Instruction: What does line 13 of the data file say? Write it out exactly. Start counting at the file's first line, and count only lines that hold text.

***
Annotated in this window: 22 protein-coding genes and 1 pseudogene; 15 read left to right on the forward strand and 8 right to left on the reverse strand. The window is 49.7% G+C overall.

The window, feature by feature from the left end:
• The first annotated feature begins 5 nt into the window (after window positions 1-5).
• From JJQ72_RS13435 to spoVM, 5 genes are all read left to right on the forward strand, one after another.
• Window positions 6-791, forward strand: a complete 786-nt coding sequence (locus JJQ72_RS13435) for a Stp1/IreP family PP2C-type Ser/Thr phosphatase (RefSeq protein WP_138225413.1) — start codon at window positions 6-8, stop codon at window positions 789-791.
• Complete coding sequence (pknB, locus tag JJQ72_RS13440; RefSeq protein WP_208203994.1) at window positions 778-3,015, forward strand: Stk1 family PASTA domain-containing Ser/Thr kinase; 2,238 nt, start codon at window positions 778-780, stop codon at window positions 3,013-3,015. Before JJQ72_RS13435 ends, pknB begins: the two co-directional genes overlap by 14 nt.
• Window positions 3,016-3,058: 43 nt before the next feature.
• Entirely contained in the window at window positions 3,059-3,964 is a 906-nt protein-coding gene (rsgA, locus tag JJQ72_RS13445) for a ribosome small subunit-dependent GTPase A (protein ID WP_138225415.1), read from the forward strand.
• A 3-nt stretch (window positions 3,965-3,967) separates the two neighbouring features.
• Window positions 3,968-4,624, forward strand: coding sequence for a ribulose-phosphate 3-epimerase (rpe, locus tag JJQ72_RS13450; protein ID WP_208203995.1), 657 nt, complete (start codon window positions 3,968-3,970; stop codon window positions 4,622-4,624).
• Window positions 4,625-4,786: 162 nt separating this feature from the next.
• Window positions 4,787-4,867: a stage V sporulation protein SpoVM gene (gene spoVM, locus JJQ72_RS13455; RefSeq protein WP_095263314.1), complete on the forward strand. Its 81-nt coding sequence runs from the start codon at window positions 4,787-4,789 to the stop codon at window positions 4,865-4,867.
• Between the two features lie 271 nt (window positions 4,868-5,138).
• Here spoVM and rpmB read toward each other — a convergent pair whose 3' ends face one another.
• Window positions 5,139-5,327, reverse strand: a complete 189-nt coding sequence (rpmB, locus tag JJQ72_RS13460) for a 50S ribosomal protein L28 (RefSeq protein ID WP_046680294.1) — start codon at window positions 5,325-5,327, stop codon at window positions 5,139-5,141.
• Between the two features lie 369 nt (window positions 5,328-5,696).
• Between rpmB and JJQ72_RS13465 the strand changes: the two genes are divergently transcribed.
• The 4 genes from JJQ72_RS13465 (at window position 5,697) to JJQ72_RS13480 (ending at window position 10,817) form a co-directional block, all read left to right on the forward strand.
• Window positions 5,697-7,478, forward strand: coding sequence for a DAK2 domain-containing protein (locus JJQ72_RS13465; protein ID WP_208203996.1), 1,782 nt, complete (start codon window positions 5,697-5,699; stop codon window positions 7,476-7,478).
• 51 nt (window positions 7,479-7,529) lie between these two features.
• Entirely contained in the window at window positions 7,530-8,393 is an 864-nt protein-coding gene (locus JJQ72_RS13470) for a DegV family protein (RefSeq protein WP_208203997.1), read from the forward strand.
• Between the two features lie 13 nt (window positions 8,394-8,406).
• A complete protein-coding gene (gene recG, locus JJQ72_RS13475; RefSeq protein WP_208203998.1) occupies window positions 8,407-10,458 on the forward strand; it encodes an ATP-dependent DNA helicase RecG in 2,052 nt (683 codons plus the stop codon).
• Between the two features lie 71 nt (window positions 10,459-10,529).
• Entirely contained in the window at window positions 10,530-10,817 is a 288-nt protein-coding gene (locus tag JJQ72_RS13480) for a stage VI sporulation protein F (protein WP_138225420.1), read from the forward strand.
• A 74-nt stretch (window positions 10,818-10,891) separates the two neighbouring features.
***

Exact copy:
• Between the two features lie 271 nt (window positions 4,868-5,138).